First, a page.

The Maccabees - Given to the Wild

by Miz DeShannon Rating:5 Release Date:2012-01-09

Having been a trendy NME favourite for some time, The Maccabees are apparently departing from that cosy label and growing up for their third album. Right into Coldplay's shoes it seems. New release Given to the Wild uses the production skills of Tim Goldsworthy (LCD Soundsystem) and Bruno Ellingham (Massive Attack) and is apparently filled with influences from The Stone Roses and Kate Bush to David Bowie, although you will undoubtedly struggle to figure out where these come in.

There are some great pieces of orchestration throughout the album - opening and title track 'Given to the Wild (intro)' is like a piece from a film soundtrack, a filler piece. In fact the whole album would sit well as fillers on a film soundtrack. It's got that 'epic' feel to its sound (dreadful word but widely used to describe this monotonous-playing-but-getting-louder-and-more-intense sound) created through layers of drums, trumpet fanfares and vocal harmonies.

They've obviously grown up and learnt some stuff, whether they can do it themselves or not, and there is something quite triumphant in the horn blasts that blare out on 'Child' and 'Ayla'. The former is filled with Weeks' ethereal vocals flooding through a spiderweb of vocal harmonies and delicate basslines, the latter with beautiful uplifting piano and vocal melody, but again more trumpets, layered vocals and basic drum beats. There is a definite theme throughout the album but no real stand-out tracks. Parts here and there stick in your mind, but nothing particularly grabs you and makes you say "YES - this album is fabulous!". It's more of a "meh, that was nice".

It's interesting that their producer worked with Hercules & Love Affair - Weeks' sounds glaringly similiar to Antony Hegarty at times, with his choirboy-like voice on 'Feel to Follow' and 'Slowly One' particularly. You'll find some memorable points after listening more than twice; heavy synths on 'Heave', nice solid bassline on 'Go', and single 'Pelican' returns more to previous form with short, sharp guitar riffs and a punky edge.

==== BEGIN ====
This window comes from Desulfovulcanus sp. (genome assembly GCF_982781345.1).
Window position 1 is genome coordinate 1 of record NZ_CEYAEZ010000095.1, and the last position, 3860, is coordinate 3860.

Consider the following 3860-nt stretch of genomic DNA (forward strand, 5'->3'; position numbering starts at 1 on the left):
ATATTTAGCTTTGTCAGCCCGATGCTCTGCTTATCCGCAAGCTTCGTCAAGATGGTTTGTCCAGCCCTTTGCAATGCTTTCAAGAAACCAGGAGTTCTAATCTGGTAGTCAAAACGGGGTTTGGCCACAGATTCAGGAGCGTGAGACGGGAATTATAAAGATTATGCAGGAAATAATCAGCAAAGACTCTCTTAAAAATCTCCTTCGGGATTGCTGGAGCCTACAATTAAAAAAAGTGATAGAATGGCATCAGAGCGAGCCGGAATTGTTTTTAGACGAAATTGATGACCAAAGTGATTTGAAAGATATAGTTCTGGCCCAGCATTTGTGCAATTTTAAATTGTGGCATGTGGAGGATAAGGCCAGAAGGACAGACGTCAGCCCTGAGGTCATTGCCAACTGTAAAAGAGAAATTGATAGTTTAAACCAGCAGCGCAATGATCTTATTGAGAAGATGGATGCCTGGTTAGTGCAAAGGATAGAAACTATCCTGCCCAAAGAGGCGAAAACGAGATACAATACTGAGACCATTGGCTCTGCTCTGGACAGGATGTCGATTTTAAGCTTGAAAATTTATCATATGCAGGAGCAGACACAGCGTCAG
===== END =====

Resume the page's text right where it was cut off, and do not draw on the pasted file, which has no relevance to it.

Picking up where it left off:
All in all, however, Given to the Wild consists of wailing vocals, basic drumming, and all that guitar thrashing which builds to a crescendo, again and again. There's no problem with chord repetition here, it's the manner in which it's done - think about someone telling you what you want to hear when they don't mean it, it just doesn't fit right does it? The same goes for this intense and unmelodic strumming which takes hold of each track - despite spectral sprinklings of piano and striings, it seems like the album consists of very simple writing covered up with great work from a reputable producer. Basically, this is just what they did before and hardly the monumental release we've been led to believe it is. Maybe it is for die-hard fans, but it's really not groundbreaking or new sounding even.

The Maccabees will always be in the jangly, swing-your-head-around Telecaster indie bracket. Yes, Given to the Wild may be very pretty and may be a move from their twee indie roots, but underneath it all it still sounds like an indie band who spent the weekend with Coldplay to me.

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